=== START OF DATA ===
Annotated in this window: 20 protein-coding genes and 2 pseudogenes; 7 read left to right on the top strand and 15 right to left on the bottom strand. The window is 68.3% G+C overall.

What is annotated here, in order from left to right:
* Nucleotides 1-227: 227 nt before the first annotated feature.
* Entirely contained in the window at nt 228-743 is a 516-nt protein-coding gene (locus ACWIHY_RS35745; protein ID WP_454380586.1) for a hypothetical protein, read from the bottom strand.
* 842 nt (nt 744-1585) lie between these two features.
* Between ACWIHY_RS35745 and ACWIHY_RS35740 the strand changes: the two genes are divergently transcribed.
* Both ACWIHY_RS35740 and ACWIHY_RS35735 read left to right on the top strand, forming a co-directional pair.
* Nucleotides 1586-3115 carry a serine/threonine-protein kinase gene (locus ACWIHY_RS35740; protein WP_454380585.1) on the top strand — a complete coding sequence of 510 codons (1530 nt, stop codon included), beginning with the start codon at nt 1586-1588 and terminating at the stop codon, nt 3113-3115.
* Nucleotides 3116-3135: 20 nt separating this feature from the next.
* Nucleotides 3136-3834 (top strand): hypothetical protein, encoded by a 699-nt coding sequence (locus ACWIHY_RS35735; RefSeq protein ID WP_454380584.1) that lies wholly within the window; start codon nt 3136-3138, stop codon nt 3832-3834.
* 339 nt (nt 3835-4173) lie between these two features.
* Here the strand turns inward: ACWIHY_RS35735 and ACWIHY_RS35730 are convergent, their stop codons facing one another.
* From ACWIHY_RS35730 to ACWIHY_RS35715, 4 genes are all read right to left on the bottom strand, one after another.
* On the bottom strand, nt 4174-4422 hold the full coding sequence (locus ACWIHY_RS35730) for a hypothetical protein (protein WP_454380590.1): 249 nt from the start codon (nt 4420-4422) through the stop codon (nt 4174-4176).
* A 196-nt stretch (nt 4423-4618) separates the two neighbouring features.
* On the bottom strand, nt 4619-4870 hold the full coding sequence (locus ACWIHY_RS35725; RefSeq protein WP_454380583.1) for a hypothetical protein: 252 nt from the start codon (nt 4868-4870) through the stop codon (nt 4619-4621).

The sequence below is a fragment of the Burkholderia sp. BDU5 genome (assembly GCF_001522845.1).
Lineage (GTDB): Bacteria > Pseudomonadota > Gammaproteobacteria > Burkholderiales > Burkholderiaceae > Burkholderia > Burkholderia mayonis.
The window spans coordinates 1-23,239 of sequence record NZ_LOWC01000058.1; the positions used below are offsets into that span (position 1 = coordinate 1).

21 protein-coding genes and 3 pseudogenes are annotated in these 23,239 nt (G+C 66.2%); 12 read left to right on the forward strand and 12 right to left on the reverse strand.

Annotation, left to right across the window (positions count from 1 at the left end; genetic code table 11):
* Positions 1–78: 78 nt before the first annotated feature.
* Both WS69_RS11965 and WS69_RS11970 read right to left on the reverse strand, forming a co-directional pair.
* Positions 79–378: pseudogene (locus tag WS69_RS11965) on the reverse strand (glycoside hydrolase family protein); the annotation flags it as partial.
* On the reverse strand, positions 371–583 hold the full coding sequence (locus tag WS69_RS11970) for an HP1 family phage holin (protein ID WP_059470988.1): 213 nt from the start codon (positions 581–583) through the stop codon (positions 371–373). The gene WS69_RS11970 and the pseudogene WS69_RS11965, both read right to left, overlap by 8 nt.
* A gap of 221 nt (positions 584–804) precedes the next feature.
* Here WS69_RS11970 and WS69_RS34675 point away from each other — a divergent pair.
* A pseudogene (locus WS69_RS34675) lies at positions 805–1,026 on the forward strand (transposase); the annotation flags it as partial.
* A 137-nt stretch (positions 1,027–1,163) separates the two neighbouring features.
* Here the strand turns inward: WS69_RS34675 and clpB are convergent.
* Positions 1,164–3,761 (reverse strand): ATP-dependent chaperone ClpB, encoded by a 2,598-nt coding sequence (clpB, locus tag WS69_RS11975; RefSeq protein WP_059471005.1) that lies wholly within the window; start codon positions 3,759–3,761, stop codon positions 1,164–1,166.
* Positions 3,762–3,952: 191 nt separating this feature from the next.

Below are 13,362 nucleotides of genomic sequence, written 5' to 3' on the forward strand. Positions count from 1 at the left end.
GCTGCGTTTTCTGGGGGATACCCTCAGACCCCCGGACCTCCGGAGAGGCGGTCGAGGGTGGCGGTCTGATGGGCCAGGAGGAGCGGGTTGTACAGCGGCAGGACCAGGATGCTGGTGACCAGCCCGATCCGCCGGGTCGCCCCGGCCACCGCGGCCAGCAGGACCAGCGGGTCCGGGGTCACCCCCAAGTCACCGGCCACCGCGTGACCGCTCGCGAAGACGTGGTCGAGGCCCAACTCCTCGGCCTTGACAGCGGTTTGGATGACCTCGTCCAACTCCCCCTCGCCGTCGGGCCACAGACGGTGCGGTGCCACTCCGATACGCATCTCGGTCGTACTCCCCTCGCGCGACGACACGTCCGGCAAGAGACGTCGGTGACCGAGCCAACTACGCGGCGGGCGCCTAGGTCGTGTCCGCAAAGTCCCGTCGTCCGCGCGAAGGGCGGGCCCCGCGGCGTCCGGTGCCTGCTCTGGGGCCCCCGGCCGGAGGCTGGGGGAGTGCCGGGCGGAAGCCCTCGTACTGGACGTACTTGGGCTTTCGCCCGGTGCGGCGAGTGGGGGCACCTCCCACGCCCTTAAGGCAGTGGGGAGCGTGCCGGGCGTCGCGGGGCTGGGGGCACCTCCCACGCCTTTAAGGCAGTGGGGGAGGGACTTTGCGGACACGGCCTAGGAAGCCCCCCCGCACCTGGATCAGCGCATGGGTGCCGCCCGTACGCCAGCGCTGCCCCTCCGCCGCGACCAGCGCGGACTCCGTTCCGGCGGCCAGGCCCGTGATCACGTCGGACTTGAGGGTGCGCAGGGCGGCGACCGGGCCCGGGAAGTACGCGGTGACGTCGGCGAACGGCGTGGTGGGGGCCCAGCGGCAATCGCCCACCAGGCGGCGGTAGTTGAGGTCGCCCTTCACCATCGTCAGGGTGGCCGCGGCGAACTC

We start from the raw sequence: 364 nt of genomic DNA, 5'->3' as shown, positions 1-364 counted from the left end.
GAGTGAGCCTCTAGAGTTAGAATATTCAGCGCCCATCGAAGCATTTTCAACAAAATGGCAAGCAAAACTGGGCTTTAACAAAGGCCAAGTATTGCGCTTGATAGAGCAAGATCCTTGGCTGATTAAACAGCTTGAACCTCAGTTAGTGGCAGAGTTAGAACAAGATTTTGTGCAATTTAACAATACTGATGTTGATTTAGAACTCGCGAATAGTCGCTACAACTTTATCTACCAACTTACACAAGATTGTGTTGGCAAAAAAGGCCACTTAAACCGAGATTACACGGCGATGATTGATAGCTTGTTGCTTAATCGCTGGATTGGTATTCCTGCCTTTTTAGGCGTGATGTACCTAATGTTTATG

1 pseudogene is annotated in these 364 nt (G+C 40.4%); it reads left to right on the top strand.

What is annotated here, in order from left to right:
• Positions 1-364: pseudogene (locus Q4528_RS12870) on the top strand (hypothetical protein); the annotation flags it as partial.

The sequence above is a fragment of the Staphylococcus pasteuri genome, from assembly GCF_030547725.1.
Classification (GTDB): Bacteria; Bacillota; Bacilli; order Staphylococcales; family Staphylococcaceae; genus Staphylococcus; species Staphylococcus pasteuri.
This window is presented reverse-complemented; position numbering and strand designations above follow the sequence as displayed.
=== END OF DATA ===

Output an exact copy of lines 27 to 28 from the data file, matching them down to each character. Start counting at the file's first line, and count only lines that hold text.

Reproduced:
* Here WS69_RS11970 and WS69_RS34675 point away from each other — a divergent pair.
* A pseudogene (locus WS69_RS34675) lies at positions 805–1,026 on the forward strand (transposase); the annotation flags it as partial.